What’s Good and Best Isn’t Easy or Fun…at First

What’s Good and Best Isn’t Easy or Fun…at First

This morning, as I went through my normal morning routine, I realized how much I enjoy it. But I can remember when I first started, or introduced a new element, it wasn’t easy. It wasn’t fun either. I had to use self-discipline and a lot of self-talk to get it in gear every day. Now, it feels strange if I don’t do something that’s become ingrained behavior.

That got me thinking about exercise for those who suffer joint pain, stiffness, and all the accompanying discomfort. Those symptoms often give you a reasonable excuse to not exercise and to give in to the desire to stay inactive. But the counterintuitive response is preferable if you have arthritis. It’s a case of recognizing that you exercise because you have arthritis.

If you have arthritis, you have even more reason to exercise than someone who doesn’t. You would benefit more from staying active and in motion because:

  • This keeps your joints in motion – which prevents stiffness.
  • Exercise strengthens the muscles that support your joints.
  • Bone and cartilage tissue needs exercise for health and strength.
  • Overall fitness benefits your quality of life, and improves your health.

Like any exercise though, please check with your doctor and/or (even better) – a physical therapist – before starting any exercise routines. Get professional guidance as to what exercise, how often, and how to do it. We tend to assume that we know how to do what we plan to do. When you take the time (and make the investment) to have even one session with a professional, you will reap the benefits over and over.

One of the lessons is that of stretching before exercise.

In a recent conversation with a non-arthritis sufferer, who has previously experienced issues with his lower back, he talked about learning to stretch and how much it has helped him. I must confess that like my friend, I’ve always been terrible at stretching before exercise, or just stretching for relief. He’s challenged me to do better with stretching!  In fact, I found this great article that shares some great stretches that relieve lower back pain. Before my swim tomorrow, I plan on doing some stretches and also taking a few minutes to warm up!

The primary types of exercise include: cardiovascular (fitness); muscle strengthening, and flexibility – the exercises that help you with range of motion, and overall flexibility.

Over the decades, research has changed regarding what it good vs. bad for arthritis sufferers to do for exercise. Especially for post-menopausal women at risk for, or with existing, osteopenia or osteoporosis. If possible, don’t avoid weight bearing exercise altogether. Consult with your doctor and get guidance on your overall exercise regime.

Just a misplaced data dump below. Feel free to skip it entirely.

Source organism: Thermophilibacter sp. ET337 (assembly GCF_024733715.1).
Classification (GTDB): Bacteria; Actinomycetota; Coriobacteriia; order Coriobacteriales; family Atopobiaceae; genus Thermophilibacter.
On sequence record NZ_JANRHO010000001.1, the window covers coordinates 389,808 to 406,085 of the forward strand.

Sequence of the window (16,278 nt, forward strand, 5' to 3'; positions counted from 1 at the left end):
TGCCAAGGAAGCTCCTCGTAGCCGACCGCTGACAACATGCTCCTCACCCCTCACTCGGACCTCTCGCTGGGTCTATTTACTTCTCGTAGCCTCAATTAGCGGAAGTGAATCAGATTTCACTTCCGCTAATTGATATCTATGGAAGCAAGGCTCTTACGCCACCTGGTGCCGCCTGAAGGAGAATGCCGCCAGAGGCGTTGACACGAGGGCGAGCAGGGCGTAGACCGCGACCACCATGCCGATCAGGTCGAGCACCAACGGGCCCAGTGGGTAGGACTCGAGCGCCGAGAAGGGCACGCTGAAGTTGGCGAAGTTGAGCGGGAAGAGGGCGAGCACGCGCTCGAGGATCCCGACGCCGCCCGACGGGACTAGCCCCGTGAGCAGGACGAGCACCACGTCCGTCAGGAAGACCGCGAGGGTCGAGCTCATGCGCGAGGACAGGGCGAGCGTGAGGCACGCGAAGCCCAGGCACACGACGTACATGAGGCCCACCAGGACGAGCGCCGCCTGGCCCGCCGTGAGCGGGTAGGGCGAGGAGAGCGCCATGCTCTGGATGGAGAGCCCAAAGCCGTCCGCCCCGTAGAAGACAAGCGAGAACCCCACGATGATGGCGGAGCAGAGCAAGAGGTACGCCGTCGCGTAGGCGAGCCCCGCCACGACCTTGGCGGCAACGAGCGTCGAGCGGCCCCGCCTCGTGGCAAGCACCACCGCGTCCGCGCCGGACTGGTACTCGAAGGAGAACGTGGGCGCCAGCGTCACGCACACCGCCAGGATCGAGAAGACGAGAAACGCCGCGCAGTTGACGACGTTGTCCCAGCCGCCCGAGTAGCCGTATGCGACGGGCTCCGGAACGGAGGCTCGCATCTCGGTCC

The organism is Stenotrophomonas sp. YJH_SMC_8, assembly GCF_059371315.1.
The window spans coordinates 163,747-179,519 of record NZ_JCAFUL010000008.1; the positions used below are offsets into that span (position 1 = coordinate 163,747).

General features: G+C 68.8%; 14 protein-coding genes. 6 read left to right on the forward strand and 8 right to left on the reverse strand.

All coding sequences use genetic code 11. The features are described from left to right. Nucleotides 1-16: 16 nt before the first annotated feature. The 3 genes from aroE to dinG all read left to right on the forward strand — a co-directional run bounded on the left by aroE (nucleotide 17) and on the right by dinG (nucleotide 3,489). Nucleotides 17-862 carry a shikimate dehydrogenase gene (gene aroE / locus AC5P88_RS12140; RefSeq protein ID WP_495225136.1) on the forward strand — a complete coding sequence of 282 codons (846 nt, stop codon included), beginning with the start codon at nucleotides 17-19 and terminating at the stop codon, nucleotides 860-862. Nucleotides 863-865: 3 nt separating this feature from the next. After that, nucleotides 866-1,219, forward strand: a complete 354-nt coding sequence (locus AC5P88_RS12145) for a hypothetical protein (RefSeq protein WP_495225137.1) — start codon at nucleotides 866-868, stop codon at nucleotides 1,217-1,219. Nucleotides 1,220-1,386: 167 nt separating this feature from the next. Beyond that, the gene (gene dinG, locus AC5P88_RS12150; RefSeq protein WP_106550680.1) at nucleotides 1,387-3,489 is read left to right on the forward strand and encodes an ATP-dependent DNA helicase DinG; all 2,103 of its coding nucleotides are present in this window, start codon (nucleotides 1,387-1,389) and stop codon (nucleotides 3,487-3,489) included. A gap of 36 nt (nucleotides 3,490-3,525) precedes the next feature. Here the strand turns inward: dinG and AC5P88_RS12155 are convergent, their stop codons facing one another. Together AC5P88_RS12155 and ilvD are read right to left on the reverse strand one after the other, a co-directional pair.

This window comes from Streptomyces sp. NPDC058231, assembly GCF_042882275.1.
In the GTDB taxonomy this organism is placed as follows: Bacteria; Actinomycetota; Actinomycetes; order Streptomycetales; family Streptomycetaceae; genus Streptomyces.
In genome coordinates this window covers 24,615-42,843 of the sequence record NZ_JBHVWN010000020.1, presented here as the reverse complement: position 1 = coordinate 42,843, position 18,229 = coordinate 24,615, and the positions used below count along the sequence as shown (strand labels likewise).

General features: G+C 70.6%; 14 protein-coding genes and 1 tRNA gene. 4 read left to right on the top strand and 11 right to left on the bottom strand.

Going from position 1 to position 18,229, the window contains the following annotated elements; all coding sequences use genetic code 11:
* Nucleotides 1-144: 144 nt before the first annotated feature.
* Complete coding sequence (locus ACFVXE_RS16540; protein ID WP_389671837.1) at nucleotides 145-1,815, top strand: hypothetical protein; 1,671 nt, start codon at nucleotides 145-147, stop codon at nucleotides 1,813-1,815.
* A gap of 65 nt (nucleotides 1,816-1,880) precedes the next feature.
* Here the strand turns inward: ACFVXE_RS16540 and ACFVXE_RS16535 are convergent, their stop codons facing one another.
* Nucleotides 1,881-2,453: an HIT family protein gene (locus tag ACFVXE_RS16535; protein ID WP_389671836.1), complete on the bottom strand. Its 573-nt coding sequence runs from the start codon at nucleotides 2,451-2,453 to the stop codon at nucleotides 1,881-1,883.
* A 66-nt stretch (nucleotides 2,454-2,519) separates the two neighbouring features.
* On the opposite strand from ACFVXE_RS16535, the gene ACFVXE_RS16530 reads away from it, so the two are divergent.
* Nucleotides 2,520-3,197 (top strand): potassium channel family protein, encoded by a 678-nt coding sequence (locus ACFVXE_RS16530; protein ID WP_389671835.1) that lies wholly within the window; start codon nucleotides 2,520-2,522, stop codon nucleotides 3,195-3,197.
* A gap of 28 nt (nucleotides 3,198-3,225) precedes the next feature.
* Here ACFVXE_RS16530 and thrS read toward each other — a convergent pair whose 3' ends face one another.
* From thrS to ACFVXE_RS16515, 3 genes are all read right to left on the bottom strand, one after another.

The swimming pool is one of the best places to exercise if you have to be careful with bone health. Any type of exercise can be done in the pool – be sure to consult with a physical trainer qualified in aqua exercises of all types.

Weight bearing (being on your feet) exercise helps strengthen your bones, joints and surrounding muscles.

This can be high or low impact.

High impact would include:

  • Dancing
  • Running, or slow jogging
  • Climbing stairs
  • Playing tennis or pickle ball
  • Aerobics

None of these should be started without professional guidance, especially if you have osteoporosis. Start slowly and gradually build up your resistance and tolerance as you get fitter and stronger.

Lower impact weight bearing exercise includes:

  • Walking (preferably on the earth, not tarmac, concrete, or even some treadmills.)
  • Using a stair-step or elliptical machine.

We’ve also previously addressed the importance of muscle strength, too, especially when you have arthritis. Muscle strength is also an important safety concern – the stronger you are, the less likely your are to get injured in a fall.

To build muscle, here are some ideas…remember though, to get a professional to guide you when you first start.

  • Using dumbbells (start with 2, 3 o 5 lb) with specific limb motions
  • Use elastic exercise bands
  • Learning how to life your own body weight. (especially helpful getting up off the floor…)
  • Practice squats, bend overs, standing up on your toes, and then back on your heels (hold onto a chair for that) and other exercises that stretch and strengthen your muscles.

As you age – certain muscles can get weaker. I read once that the #1 reason many seniors are forced to move to assisted living, is because they can’t get up from, or sit down on, the toilet or even their favorite arm chair. It’s also likely that they can’t get up off the floor if they fall. You can design strengthening and movement exercises to prevent this, by building your strength, muscle tone, and keeping your joints limber and moving well.

No matter what type of weight bearing exercise you choose, the fact that you do it is what matters. Here’s a great article about when to rest, and when to exercise. Remember – you know your body well. If you’re in pain, injured, or in some other discomfort that is the result of overdoing it, or even an injury – choose to rest and heal. If you’re just stiff and sore (same ‘ole, same ‘ole) perhaps its time to put those sneakers on, or turn up some music, and get moving!

At Haraka, we constantly advocate for healthy living.

If you haven’t yet enrolled in a FREE TRIAL – give us a call today.

Till next time, here’s to your Limber Life!

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